Tid: Torsdag 1 november 2018, kl. 15:00-17:00
Plats: C307, Södra huset, Frescati


Kanashi (xns) is a Tibeto-Burman (TB) language, spoken by a population of 1,500–2,000 in only one village – Malana (Kullu district, Himachal Pradesh, India). Malana is surrounded by Indo-Aryan (IA) speaking villages. Unfortunately there is very little published information about Kanashi: some short word-lists (Harcourt 1871; Diack 1896; Grierson 1928; Tobdan 2010); a grammatical sketch (6 pages) and two short texts (Grierson 1909); Sharma (1989); and Saxena and Borin (2013).

The focus of this presentation is on borrowing in Kanashi. Based on our own fieldwork data, we will show that a substantial portion of the Kanashi lexicon has Indo-Aryan/Persian origin (Indo-Aryan has a large number of Persian loanwords). The IA borrowings in Kanashi exhibit fairly systematic behavior. For example, some di-and polysyllabic Kanashi noun stems end in -aŋ, -iŋor -as/-es. Almost all these nouns contain identifiable IA stems. However, the final part is not part of the borrowed IA item, but exclusive to Kanashi.

A similar adaptation process of Indo-Aryan borrowings is also observed in verb formation, for example, there is a transitivizing/causative formation, where the transitive verbs contain -j(a).

Interestingly these same two processes are also found in Kinnauri (a closely related TB language spoken some 200 km away in lower/middle Kinnaur), but not in other TB languages of this region – even though they, too, have many IA borrowings. This raises some interesting questions concerning the history of these borrowings in the two languages.

In this presentation we will discuss the following features of Kanashi and Kinnauri: (i) the division of a year into months and the names of the months; (ii) nouns with a final -es/-aŋ/-iŋ; and (iii) the transitivizer/causative -j(a).

It seems that the adaptation of these IA elements in Kanashi and Kinnauri began in their common variety –before they moved to their present locations. Some preliminary observations will also be made concerning the possible location of their common variety.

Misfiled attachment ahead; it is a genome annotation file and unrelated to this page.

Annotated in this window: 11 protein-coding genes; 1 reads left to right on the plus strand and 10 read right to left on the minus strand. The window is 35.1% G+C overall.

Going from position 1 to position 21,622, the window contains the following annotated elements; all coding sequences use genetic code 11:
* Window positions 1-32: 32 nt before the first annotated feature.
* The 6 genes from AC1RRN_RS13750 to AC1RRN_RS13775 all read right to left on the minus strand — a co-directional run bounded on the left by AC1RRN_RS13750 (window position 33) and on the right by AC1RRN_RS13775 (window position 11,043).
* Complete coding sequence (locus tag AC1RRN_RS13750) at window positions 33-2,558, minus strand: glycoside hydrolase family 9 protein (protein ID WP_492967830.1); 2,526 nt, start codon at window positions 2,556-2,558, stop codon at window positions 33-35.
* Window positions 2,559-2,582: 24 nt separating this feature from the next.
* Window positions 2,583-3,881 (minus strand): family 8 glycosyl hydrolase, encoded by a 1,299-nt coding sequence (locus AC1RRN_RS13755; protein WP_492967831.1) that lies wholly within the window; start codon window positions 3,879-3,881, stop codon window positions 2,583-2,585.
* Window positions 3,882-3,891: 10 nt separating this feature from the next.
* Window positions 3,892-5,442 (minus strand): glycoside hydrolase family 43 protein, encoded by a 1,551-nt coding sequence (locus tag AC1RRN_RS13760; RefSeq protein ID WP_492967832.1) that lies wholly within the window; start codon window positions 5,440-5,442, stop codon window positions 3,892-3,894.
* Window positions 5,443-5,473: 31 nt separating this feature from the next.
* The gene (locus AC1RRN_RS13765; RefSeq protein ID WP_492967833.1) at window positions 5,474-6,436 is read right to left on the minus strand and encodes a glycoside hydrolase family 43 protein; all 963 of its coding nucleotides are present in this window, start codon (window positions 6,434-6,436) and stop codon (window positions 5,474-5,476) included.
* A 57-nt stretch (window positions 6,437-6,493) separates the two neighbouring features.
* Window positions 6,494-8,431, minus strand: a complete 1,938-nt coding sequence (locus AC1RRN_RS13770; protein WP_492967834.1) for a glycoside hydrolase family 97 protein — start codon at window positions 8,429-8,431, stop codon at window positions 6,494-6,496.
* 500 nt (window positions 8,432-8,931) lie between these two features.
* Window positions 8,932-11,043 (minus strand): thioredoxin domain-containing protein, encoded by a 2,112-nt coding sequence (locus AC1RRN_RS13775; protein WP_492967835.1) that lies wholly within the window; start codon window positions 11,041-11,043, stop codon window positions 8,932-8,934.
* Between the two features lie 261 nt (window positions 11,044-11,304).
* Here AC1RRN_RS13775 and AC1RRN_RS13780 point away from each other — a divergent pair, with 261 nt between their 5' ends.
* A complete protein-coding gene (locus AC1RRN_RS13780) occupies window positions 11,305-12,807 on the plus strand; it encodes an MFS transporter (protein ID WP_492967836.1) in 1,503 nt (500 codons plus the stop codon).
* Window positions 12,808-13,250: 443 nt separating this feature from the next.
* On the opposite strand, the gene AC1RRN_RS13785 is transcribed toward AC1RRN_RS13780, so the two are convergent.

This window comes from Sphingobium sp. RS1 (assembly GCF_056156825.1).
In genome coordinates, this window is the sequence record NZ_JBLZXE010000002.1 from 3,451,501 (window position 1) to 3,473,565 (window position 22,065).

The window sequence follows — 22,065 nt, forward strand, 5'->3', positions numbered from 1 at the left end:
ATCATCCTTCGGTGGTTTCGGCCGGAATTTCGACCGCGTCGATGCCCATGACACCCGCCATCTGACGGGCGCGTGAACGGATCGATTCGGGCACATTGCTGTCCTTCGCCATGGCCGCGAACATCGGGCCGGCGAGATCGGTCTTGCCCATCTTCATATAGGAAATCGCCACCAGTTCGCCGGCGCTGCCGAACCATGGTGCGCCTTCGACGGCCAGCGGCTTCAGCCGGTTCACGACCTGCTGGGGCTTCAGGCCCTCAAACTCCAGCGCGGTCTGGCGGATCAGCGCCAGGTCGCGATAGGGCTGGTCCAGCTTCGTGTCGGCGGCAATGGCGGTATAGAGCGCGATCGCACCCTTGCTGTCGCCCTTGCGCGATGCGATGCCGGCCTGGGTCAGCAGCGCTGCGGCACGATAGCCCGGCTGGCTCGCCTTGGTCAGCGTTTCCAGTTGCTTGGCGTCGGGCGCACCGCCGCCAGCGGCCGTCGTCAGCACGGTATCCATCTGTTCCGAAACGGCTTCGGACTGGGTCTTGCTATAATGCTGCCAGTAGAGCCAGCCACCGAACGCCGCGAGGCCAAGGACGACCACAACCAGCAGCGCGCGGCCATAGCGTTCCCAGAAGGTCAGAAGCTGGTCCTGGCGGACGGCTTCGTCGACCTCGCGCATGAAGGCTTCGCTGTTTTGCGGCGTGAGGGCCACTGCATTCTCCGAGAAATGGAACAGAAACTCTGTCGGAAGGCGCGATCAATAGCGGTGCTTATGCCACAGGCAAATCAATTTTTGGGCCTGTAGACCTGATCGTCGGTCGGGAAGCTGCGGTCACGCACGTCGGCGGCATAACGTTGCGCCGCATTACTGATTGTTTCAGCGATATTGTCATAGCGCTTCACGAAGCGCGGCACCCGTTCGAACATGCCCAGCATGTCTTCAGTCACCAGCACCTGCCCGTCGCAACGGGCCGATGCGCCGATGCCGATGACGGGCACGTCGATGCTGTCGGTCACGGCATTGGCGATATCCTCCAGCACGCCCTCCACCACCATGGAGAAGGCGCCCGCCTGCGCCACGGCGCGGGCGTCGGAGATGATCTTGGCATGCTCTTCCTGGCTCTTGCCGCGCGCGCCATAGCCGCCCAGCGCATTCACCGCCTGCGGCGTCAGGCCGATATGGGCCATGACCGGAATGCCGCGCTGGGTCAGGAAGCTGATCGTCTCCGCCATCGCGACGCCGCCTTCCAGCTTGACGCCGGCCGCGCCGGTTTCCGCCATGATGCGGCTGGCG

Bailey, T. G. 1908. The languages of the Northern Himalayas, being studied in the grammar of twenty-sixHimalayan dialects. London: Royal Asiatic Society

Diack, A.H. 1896. The Kulu Dialect of Hindi: some notes on its grammatical structure, with specimens of the songs and sayings current amongst the people, and a glossary. Lahore

Grierson, G.A. 1909. Linguistic Survey of India, vol 3: TibetoBurman family. Part I: General introduction,specimens of the Tibetan dialects, the Himalayan dialects, and the North Assam group. Calcutta: Government of India, Central Publication Branch.

Grierson, G.A. 1928. Linguistic Survey of India, Vol 1, Part II: Comparative vocabulary. Calcutta: Government of India, Central Publication Branch.

Harcourt, A.F.P. 1871. The Himalayan districts of Kooloo, Lahoul, and Spiti. London.

Saxena, Anju and Lars Borin. 2013. Carving Tibeto-Kanauri by its joints: Using basic vocabulary lists for genetic grouping of languages. Lars Borin and Anju Saxena (eds) Approaches to measuring linguistic differences, 175–198. Berlin: Mouton de Gruyter.

Sharma, D.D. 1989. Tribal languages of Himachal Pradesh. Delhi: Mittal Publications

Tobdan 2010. Exploring Malana. An ancient culture hidden in the Himalayas. New Delhi: Indus Publishing Company

Varmt välkomna!

Richard Kowalik